States of Internets: 3

Look, we all know the problems with Facebook and Twitter. Facebook is the place where older relatives share fake news, millenials share memes, and nobody particularly like doing the basic “sharing news about themselves and their day” thing that we all went there for. Twitter is great for breaking news, sharp humour, Nazi propaganda, and for piling on people we suddenly decide need to go full Lord of the Flies on for whatever reason.

They are also large corporations, who make money selling our data to advertisers. A few years ago experts were describing this as equivalent to a subscription fee for the services being provided, but really it’s straightforward exploitation. And it leads to things like Clearview, who have scraped photos and information off all sorts of social media platforms, pairs it with augmented reality and facial recognition technology to allow you to identify people as they walk down the street, and licences this technology to law enforcement agencies.

Sadly, not only should we stay on these services, it’s important that we do. While it’s tempting to believe that we can and should walk away (I’ve been fantasising about deleting Facebook for years), and mental health breaks are important, we can’t just pretend this digital landscape doesn’t exist. Venkatesh Rao argues that we have a responsibility to stay connected:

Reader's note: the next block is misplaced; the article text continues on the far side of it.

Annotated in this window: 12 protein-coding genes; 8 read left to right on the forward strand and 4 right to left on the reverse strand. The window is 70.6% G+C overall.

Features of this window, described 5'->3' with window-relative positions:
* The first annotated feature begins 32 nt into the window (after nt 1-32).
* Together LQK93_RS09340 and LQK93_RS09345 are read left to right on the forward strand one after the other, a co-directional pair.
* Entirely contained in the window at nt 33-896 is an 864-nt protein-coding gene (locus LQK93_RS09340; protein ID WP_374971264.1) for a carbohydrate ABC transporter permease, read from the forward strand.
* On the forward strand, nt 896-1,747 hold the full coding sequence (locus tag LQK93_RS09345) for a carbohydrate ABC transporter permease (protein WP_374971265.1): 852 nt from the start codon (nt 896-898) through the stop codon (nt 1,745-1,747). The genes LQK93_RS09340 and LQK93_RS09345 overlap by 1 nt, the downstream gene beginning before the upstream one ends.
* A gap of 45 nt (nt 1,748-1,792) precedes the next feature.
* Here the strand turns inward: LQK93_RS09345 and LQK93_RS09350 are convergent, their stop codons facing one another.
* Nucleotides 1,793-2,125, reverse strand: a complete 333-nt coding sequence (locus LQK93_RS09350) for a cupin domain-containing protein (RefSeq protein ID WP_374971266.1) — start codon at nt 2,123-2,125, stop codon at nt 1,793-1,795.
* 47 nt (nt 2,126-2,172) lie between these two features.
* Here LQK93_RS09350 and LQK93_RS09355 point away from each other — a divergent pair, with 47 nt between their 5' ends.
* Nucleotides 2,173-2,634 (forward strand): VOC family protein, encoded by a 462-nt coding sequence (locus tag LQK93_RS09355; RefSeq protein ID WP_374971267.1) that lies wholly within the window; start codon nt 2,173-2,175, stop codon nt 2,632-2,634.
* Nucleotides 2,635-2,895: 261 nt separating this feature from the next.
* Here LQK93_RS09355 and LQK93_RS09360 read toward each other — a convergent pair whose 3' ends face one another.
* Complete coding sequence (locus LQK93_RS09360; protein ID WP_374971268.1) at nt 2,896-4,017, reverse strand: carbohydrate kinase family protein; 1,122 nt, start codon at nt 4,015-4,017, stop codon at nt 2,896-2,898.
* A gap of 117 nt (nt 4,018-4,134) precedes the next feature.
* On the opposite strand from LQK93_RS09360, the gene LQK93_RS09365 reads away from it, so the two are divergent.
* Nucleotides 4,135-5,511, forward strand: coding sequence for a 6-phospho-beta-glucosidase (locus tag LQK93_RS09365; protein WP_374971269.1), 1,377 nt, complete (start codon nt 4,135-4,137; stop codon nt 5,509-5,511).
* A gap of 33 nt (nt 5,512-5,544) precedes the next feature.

We are all now part of a powerful global social computer in the cloud that is possibly the only mechanism we have available to tackle the big problems of the world that industrial age mechanisms are failing to cope with.

Venkatesh Rao, Against Waldenponding

Elections are now won and lost on social media. Everything from public policy to Star Wars movies is influenced by their noise and heat. There is scope for reform and oversight, sure, but we are trapped in a basic contradiction: as long as people keep using them, we have to keep using them.

However, we don’t have to live there. We don’t need to host our online lives on these services, we don’t need to work to give them content, and we can own our digital space. You don’t need to live on someone else’s website when you can build your own.

This is an occasional series.